Useta'could I'd get the shiniest threads with HSS... TOOK all friggin' day to not burn the end off but man, sliced the steel off like cheese. Then the liddle triangular standups came out, the ones with all flats so scrubbing them on a diamond stone is easy, and MAN!!! Friggin' ROCKIN'!!!! Laydowns, multi's etc all cut real good then get dull. And so do the standups. But when the edge rolls off a standup it's dead easy to flatscrub it back in a pinch... most times I DON'T, but I have a dozen times or more in the past .... I've got a whole drawer full for when I'm broke I can resharpen em right now I spin 'em thrice and grab another but I CAN re-sharp them.

  12. #27
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    Feb 2003
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    Kev! I haven’t seen you in a while. I hope all is well.

    Keep in mind that carbide needs high speeds and feeds. Even with the sharp edge that’s typically ground on the chambering reamers commonly available (unlike a carbide porting tool used in industrial production), you’ll still have to feed it at a higher rate and keep your surface speed high. If you dwell too long with carbide, you can work-harden the surface in the barrel which can contribute to premature wear. If your using a rimfire reamer, using the higher surface speed shouldn’t be a problem unlike with the compromised speeds you’d have to use with a bottle neck cartridge, where the optimum surface speed on the body would only be half of what it should be at the throat and neck diameter. If you ran the optimum surface speed for the throat on the bottle neck cartridge, you’ll potentially be too high on the larger diameter and would have complications (breaking down the edges on the body and chatter) without a really good rigid setup.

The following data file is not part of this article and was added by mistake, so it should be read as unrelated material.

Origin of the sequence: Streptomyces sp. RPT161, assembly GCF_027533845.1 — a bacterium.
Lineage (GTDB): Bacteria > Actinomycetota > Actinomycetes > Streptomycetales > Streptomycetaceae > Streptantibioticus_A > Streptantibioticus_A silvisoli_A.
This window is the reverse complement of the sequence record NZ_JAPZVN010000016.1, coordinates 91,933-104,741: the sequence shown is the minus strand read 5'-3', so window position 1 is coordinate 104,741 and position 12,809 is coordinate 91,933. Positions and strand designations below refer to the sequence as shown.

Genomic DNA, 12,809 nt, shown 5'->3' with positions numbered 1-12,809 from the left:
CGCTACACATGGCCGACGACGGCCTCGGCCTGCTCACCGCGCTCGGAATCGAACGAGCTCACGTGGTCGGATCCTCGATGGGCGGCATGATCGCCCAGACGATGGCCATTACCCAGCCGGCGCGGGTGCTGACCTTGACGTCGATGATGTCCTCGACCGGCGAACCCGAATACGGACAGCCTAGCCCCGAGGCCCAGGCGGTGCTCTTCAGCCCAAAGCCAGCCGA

You also need to truly flood cool the reamer…in that pumping coolant down the barrel at a reasonable pressure and volume from the muzzle to the breech, so there’s no intermittent cooling on the edges. Insufficient coolant flow will create uneven heat zones at the microscopic level and break down the sharp edge quickly. With carbide (except certain coated grades), you should either have high flood coolant flow, or nothing at all. Furthermore, water-soluble coolant with a high mineral oil content would be better than cutting oil because it will dissipate the heat more efficiently, although that might not be practical with your manual lathe.

    Greg Walley
    Abraxas LLC

  13. #28
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    Hi Greg.... Abraxas??

  14. #29
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    Quote Originally Posted by alinwa View Post
    Well done Dave

    Also of note IMO is that, to those who are good enough to stone their reamers to remove the striations and clean the edge, one can equally effectively stone a carbide reamer to an even higher gloss. I routinely renew edges on carbide tooling by hand. Once I experienced truly sharp carbide, carbide which cuts exactly like HSS I've never looked back. I "sharpen" it just as effectively as HSS and it does everything HSS does, better.

    I don't know "what" this modern "carbide tooling" is ..... I'm imagining it as a product of sintering technology..... but whatever it is, it's come of age!

    YMMV
    The 'grain ' structure in carbide is many times larger than the grain in HSS.